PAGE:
I’ve always loved carrots. Some years are better than others concerning the growing of them. I am loathe to thin anything. I hate to waste their little lives. Therefore I am very careful planting to ensure room for each one. There are the tedious first and second weedings, but after that they can pretty much be left on their own.
I don’t eat many in the heat of summer when there is plenty of other produce. Now that we have experienced several frosts, the carrots and other root vegetables come into their own. They are positively delicious — incredibly sweet. I caught the tail end of an NPR segment about why this is so. When a carrot experiences a frost, it will convert starch to sugar to avoid forming ice crystals which will kill it. So as self-protection it sweetens. That is why a carrot grown in California, regardless of its being organic, can never measure up to a local late-season one.
My granddaughter, Violet, prefers them cooked so I’ve been incorporating them into stews, soups and sauces. They are great finely diced in tomato sauce, especially browned with onions first.
Soon I will toss some hay over the rest of the row to hold some over into spring. Last year I neglected that task and some critter nibbled the tops and anything close to soil level.
I’m happy to report that I got most of the bulbs into the ground last Sunday. It was rainy but warm and I was outfitted in full rain gear. I’ve said it many times — there is no bad weather, only inappropriate clothing. I put a nice assortment of daffodils and tulips into a bed in the vegetable garden. I thought it would be inspiring during the early spring preparations. More importantly, once again, I forgot to take photographs of my perennial flower beds last spring. Therefore, every time I try to plant I unearth previous bulbs.
I tried a nice combination of white grape hyacinths and blue anemones (windflowers). It should be impressive as I am certainly not a minimalist in bulb planting.
A belated but big thanks to Chuck Wiley up at Vineyard Gardens. Every time I bully my sons into some project requiring a machine, he accommodates them.
I’ve killed my own chickens for over 35 years. I usually raise 15 or so a couple of times a year. I prefer the Cornish game hen. I like the body shape as opposed to the Cornish cross cockerels. I order my day-olds from Murray McMurray hatchery. They cost around $1.50 each. They arrive at the post office the next day. Everyone in line at the package window is anxious for a look at the little guys. Many times I have stopped at day care or kindergarten to show the children. The Cornish game hen you know from the package of two at your local market is probably only three or four weeks old. I let mine get much bigger. I feed them organic grain and grass.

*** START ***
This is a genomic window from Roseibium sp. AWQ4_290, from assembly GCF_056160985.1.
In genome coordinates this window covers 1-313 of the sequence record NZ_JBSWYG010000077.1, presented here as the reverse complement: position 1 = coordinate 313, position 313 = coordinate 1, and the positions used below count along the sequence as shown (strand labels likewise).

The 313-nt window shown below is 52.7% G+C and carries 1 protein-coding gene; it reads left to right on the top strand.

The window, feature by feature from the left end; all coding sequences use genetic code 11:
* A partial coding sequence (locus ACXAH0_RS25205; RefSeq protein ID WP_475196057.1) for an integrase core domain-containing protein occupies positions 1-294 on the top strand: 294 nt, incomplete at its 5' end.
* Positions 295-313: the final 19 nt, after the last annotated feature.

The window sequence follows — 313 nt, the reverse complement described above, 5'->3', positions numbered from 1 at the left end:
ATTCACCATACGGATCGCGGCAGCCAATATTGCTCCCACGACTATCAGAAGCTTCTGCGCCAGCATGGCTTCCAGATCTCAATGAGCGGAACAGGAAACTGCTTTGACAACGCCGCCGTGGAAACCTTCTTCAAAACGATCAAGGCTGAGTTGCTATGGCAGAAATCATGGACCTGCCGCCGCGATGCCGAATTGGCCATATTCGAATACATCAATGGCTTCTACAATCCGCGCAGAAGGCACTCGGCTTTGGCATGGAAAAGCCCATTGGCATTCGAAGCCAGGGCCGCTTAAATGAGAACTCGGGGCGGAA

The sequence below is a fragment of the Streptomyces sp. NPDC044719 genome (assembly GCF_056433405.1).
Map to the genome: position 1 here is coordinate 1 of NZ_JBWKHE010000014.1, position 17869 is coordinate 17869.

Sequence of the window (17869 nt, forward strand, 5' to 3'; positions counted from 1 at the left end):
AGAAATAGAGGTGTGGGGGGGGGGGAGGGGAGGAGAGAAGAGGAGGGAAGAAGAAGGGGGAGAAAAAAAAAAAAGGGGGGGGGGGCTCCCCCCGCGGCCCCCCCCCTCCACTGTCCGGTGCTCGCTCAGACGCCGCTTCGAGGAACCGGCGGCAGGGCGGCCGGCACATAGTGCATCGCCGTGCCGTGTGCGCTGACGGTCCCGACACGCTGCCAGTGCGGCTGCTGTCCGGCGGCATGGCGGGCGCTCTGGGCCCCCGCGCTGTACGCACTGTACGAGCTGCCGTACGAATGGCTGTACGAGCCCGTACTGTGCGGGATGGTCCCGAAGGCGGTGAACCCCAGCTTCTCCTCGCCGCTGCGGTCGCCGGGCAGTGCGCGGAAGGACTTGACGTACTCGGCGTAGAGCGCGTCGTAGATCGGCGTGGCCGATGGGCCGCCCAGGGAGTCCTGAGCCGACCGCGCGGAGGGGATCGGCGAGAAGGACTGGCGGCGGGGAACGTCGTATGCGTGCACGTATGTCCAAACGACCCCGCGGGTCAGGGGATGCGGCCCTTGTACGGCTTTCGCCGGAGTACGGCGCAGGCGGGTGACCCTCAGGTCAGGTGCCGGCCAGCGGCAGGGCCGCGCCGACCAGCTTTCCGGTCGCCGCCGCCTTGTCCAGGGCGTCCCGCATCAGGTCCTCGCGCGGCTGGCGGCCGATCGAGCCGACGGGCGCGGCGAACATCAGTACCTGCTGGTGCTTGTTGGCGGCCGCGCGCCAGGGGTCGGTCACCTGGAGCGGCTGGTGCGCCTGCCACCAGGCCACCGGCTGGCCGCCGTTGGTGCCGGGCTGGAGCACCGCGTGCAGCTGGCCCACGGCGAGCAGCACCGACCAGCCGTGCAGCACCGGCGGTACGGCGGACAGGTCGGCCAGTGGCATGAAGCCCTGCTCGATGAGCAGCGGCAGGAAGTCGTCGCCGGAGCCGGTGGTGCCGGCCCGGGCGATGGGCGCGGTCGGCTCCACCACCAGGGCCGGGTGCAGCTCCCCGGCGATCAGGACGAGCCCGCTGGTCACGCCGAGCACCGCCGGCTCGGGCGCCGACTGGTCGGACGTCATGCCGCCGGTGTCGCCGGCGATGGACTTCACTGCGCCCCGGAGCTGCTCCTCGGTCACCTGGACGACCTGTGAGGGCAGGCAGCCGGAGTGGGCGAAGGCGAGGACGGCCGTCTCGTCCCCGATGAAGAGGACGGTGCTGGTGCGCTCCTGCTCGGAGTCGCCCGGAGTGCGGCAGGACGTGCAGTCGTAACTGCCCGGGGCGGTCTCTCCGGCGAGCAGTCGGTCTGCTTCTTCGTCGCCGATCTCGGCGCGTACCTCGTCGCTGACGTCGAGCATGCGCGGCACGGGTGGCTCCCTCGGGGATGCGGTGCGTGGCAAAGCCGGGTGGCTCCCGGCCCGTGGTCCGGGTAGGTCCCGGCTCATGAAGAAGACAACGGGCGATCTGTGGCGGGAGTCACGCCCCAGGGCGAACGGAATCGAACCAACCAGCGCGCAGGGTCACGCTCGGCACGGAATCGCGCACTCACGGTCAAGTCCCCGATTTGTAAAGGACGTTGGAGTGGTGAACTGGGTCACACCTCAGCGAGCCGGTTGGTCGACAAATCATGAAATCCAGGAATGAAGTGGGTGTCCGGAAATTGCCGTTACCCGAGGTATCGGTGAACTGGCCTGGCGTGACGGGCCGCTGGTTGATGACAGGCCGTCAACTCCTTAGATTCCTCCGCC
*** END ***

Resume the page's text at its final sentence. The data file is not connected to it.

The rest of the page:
My daughter, Naomi, helped me dispatch five last weekend. They weighed in at over seven pounds each. I love having enough from one bird for several meals plus soup stock. I don’t believe I have ever discarded a carcass before it became soup. By the way, those seven-pound birds were only a couple of months old. You can’t ever buy something that good.
I also raise a couple of pigs every year for sharing with some friend or another. They do a remarkable job working over the garden plot. Again, it is a three or four-month commitment for a year’s worth of meat. Honestly, it’s not that hard.
This brings me to the big caribou shoot by the half-term governor of Alaska. I only mentioned my experience raising and killing animals for food to contrast what she did on national television for ratings or approval from the National Rifle Association. Believe me, taking a life is no small thing, nor is it something about which to brag. It is an awesome responsibility. There is a great column in the Dec. 8 New York Times by Maureen Dowd entitled Pass the Caribou Stew. Forgive me but I have to directly quote: “Sarah checked her freezer at home before she flew 600 miles to the Arctic, trying to justify her contention that she needs to hunt to eat. Wasn’t it already stocked with those halibuts she clubbed and gutted in an earlier show?
“‘My dad taught me that if you want wild, organic, healthy food,’ she pontificated, ‘you’re gonna go out there and hunt yourself and fish yourself and you’re gonna fill your freezer.’
“Does Palin really think the average housewife in Ohio who can’t pay her bills is going to load up on ammo, board two planes, camp out two nights with a film crew and shoot caribou so she can feed her family organic food?”
I can’t add anything to that.